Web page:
City gets a jump on construction season
Staff given green light to start issuing tenders, requests for priority projects
North bay city politicians have given staff a green light to get going on millions of dollars worth of capital projects ahead of the 2019 budget.
The move will allow staff to start issuing tenders and requests for proposals to help ensure priority projects are completed during the prime construction period of Juneoctober.
The spending approval is of particular importance this year because october’s municipal election has delayed budget deliberations.
“This gives staff the opportunity to gain an early start on key capital projects while also giving city council the opportunity to see the complete annual budget before final approval,” states a staff report to council.
The spending approval, which amounts to half of last year’s total capital allocation, is more than $15 million, including about $9.8 million in general capital funding and $5.4 million in water and wastewater capital funding.
The report does not identify specific projects, but notes those that will move forward will be tracked and identified to council during the upcoming capital budget talks.
coun. mark King voiced his support for the move, but noted that the city should be mindful of threats posed by climate change when mapping out capital spending, particularly water and sewer projects.
“From a capital standpoint, I’ll be watching closely to see that money is spent on existing infrastructure,” he said, highlighting an ongoing flooding issue in the sovereign drive area as an example.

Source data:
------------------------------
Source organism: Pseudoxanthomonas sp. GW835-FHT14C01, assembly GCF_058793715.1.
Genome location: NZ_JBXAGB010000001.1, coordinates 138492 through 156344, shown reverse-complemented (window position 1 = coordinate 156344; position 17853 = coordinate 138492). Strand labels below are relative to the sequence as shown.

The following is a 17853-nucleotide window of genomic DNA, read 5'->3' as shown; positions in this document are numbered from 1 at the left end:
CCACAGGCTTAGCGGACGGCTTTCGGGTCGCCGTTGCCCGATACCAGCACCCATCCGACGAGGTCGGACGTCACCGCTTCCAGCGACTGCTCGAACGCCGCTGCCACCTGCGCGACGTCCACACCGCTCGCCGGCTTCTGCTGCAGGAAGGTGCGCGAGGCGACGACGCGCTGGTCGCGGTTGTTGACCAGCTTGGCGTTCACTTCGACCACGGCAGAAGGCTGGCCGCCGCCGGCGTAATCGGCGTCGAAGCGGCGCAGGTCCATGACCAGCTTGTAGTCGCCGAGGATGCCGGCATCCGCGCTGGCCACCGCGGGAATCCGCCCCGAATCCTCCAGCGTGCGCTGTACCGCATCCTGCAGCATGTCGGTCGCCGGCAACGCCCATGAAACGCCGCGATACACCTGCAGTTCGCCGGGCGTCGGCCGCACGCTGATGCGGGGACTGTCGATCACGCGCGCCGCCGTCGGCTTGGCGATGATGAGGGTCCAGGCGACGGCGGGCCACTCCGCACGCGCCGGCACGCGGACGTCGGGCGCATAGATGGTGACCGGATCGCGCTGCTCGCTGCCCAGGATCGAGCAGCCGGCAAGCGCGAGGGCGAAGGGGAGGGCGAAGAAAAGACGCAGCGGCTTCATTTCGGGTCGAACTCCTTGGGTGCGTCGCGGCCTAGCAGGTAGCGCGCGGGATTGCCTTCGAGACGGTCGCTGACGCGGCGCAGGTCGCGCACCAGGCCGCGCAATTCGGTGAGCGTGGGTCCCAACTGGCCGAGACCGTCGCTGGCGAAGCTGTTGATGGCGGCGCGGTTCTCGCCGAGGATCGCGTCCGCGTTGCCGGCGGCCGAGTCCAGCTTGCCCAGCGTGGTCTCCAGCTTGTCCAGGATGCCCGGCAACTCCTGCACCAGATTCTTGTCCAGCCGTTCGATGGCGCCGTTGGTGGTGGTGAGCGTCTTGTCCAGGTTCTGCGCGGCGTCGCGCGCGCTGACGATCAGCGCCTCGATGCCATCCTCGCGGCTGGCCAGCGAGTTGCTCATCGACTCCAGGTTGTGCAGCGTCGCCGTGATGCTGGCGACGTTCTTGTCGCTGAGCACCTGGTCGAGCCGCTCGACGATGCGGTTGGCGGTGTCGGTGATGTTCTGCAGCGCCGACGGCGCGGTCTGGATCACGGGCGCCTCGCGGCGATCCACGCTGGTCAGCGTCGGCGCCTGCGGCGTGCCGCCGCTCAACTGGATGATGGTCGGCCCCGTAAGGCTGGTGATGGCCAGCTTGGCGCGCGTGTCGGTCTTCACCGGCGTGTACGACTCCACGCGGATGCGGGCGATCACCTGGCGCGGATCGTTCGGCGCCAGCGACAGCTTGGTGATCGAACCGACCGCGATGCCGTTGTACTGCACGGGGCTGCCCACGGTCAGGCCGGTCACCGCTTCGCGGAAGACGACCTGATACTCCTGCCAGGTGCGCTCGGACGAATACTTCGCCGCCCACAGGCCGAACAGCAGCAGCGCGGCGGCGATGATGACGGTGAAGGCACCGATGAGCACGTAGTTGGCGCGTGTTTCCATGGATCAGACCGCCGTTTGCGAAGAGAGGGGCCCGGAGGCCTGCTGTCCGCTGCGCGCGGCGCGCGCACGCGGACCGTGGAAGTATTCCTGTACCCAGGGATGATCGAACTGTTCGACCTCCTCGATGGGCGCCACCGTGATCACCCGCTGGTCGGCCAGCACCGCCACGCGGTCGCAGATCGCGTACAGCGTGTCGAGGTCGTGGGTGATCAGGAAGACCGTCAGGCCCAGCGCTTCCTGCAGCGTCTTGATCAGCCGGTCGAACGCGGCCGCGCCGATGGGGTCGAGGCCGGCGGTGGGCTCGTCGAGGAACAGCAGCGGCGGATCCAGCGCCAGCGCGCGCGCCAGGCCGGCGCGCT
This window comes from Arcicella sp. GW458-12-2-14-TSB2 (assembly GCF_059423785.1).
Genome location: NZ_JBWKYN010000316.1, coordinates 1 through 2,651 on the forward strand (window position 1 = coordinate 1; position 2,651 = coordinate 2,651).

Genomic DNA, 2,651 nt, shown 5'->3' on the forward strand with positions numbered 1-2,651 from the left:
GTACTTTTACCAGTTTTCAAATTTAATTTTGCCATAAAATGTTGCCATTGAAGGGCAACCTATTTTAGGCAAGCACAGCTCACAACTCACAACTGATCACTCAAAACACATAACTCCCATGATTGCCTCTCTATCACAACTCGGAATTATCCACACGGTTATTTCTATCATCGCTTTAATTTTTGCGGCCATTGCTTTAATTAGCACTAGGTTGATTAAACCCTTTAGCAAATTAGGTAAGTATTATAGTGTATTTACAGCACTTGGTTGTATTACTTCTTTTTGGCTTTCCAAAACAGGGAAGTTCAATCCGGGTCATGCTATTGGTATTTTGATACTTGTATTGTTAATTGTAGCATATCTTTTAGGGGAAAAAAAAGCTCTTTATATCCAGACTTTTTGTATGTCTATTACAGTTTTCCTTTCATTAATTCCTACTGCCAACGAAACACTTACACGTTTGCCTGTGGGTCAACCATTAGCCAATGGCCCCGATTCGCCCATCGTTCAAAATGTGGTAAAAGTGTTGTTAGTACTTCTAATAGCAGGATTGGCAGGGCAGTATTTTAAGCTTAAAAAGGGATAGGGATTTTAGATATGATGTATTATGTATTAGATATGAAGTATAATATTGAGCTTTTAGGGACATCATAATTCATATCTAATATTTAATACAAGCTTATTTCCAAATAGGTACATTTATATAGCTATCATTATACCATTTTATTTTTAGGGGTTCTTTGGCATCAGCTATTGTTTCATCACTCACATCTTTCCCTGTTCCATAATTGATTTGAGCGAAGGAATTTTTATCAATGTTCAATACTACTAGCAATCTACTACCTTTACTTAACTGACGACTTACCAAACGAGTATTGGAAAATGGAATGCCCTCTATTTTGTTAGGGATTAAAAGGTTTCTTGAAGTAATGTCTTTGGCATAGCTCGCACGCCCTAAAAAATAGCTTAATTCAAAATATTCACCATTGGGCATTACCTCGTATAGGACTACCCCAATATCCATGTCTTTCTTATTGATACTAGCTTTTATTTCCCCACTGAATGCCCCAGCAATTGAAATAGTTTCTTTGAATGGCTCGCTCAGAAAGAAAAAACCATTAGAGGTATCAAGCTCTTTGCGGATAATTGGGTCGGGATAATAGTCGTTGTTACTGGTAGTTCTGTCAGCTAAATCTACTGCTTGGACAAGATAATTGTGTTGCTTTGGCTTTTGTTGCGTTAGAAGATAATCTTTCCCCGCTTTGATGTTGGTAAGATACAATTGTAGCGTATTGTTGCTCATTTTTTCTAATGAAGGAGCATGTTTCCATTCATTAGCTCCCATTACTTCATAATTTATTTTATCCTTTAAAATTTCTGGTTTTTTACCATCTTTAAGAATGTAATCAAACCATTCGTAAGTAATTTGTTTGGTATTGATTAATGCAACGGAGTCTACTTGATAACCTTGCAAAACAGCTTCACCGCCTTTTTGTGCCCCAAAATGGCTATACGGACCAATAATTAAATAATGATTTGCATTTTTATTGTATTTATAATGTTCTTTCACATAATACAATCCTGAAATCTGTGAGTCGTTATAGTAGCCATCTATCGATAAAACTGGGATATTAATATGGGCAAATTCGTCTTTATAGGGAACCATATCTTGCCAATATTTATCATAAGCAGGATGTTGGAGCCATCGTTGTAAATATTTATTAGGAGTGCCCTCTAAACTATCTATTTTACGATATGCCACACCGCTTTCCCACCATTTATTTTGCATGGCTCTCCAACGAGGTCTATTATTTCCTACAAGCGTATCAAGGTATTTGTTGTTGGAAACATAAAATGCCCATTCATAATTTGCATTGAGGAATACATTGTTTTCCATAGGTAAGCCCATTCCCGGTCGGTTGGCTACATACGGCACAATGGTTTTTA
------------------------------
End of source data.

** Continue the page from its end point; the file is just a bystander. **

a recent study suggests most canadian cities have yet to assess the threat posed by climate change, despite being the most exposed to any weather disasters it could cause.
a survey of 63 municipalities of all sizes from coast to coast found major gaps in how most are preparing for coming conditions and in how they are reducing their contribution to the problem.
“cities are the most vulnerable government to climate change in canada but have the least resources in order to manage the problem, so it’s imperative that they have some strategy or plan,” said Jason Thistlethwaite, a university of Waterloo professor and co-author of the paper published in the journal climatic change.
Thistlethwaite and his colleagues measured the plans against 46 indicators that include baseline information, goals, implementation, evaluation and public participation.
“almost all plans failed to include an assessment of the municipality’s vulnerability to specific climate change impacts,” the paper says.
only seven communities had identified specific neighbourhoods that might be vulnerable. a dozen identified specific local industries at risk.
The study found many cities hadn’t done enough research to be able to write a comprehensive plan.
With files from the Canadian Press.